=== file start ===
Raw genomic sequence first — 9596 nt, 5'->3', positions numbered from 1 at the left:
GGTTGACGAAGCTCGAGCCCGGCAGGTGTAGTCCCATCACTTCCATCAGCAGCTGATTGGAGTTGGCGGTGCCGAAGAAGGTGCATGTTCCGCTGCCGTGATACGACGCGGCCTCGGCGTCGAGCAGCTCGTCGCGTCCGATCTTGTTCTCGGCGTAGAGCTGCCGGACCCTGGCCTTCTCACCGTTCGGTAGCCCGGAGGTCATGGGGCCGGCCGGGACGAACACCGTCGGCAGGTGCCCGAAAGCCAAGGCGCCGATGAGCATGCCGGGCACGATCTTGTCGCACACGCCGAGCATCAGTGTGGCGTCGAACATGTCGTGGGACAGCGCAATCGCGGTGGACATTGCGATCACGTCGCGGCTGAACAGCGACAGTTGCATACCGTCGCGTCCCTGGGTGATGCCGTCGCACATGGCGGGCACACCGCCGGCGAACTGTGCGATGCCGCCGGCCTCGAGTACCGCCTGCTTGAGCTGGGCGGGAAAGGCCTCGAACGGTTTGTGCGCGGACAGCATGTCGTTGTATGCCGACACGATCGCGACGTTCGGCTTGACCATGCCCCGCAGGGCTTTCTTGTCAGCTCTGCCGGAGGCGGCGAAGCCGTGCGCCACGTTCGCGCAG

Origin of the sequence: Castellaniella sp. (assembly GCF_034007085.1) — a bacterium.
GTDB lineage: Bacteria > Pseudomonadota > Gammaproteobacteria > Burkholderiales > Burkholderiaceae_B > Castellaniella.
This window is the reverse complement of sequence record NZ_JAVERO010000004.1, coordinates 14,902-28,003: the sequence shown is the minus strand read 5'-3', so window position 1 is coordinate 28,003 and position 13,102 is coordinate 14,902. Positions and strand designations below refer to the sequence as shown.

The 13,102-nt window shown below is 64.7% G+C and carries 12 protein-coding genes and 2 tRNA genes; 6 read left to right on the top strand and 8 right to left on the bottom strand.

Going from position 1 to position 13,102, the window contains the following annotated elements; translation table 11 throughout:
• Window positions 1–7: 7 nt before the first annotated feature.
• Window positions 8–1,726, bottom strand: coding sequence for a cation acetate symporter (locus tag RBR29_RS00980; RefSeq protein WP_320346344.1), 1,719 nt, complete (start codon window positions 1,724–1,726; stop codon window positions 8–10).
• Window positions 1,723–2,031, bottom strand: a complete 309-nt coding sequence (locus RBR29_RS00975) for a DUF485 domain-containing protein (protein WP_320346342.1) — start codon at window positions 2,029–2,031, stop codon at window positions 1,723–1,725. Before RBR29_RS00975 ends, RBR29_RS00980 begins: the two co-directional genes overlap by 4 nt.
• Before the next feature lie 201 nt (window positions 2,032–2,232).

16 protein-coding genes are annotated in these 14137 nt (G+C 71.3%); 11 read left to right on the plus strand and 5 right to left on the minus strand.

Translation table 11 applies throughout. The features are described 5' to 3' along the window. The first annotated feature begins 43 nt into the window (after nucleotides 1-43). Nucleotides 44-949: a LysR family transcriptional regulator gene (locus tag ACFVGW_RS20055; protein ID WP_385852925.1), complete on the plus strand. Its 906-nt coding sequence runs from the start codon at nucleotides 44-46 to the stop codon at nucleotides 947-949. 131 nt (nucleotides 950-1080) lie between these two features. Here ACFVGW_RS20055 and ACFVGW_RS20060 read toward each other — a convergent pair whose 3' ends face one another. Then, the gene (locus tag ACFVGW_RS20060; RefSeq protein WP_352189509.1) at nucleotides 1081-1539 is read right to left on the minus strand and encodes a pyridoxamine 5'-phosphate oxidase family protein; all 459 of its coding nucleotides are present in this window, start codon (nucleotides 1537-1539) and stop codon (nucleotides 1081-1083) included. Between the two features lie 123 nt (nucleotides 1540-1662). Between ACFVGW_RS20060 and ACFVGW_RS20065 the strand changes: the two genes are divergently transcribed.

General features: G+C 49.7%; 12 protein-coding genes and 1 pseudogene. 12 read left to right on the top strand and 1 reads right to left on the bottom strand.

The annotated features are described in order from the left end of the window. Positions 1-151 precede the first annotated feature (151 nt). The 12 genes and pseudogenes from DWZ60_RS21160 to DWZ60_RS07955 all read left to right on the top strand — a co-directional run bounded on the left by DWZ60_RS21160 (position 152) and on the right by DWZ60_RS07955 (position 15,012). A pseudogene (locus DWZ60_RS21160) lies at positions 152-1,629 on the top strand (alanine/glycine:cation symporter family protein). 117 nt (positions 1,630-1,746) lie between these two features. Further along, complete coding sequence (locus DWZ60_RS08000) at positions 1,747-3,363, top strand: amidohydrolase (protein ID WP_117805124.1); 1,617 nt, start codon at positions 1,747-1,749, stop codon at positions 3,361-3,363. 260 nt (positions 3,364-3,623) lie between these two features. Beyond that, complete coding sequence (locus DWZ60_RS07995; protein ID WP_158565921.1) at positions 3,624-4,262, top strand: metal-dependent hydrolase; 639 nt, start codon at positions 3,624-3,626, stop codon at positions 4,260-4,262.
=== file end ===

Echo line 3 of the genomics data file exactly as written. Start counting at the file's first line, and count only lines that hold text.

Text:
Origin of the sequence: Castellaniella sp. (assembly GCF_034007085.1) — a bacterium.